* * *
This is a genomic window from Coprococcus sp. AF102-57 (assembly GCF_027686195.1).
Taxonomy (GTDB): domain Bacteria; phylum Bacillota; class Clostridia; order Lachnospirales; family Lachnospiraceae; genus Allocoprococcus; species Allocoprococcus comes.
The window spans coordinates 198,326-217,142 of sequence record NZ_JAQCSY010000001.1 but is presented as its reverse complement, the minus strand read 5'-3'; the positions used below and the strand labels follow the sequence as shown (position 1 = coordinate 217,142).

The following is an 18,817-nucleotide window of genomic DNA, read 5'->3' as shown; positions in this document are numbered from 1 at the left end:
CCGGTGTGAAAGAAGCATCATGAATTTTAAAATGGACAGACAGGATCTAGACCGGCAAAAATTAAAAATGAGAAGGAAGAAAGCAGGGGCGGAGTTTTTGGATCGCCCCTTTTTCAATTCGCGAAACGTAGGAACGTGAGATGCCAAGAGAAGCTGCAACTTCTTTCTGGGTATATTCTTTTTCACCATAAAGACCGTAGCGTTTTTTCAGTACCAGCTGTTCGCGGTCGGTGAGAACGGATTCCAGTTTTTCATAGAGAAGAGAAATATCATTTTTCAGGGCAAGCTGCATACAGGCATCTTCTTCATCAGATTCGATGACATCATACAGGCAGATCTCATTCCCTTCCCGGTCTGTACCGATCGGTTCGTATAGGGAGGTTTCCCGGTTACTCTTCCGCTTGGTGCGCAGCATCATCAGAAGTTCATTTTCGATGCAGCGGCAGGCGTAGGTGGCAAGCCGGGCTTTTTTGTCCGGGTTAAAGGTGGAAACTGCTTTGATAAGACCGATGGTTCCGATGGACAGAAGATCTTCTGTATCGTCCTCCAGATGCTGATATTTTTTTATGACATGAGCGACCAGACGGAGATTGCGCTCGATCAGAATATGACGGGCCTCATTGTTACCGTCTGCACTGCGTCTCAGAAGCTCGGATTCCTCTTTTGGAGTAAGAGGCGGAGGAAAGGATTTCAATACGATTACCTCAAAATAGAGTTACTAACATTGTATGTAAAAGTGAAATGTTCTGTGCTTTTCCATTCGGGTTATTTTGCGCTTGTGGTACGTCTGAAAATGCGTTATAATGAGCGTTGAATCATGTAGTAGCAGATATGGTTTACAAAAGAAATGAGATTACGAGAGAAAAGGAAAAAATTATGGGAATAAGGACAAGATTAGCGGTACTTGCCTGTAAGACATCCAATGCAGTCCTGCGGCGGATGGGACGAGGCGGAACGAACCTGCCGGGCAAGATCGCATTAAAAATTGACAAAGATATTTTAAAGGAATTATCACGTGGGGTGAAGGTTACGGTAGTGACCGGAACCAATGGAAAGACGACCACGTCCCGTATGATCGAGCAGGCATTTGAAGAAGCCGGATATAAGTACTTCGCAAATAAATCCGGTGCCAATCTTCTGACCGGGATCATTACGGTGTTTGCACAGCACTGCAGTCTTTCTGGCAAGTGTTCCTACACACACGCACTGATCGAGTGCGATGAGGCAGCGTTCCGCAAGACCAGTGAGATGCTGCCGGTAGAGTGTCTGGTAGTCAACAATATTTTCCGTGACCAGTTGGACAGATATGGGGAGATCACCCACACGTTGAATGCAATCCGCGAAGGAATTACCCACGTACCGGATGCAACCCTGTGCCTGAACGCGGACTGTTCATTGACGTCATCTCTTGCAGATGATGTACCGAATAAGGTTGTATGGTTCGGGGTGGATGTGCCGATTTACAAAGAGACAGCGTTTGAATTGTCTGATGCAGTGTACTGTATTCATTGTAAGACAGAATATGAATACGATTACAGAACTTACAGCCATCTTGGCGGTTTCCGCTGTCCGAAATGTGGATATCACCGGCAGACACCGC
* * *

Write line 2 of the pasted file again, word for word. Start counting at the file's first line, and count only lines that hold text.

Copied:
Taxonomy (GTDB): domain Bacteria; phylum Bacillota; class Clostridia; order Lachnospirales; family Lachnospiraceae; genus Allocoprococcus; species Allocoprococcus comes.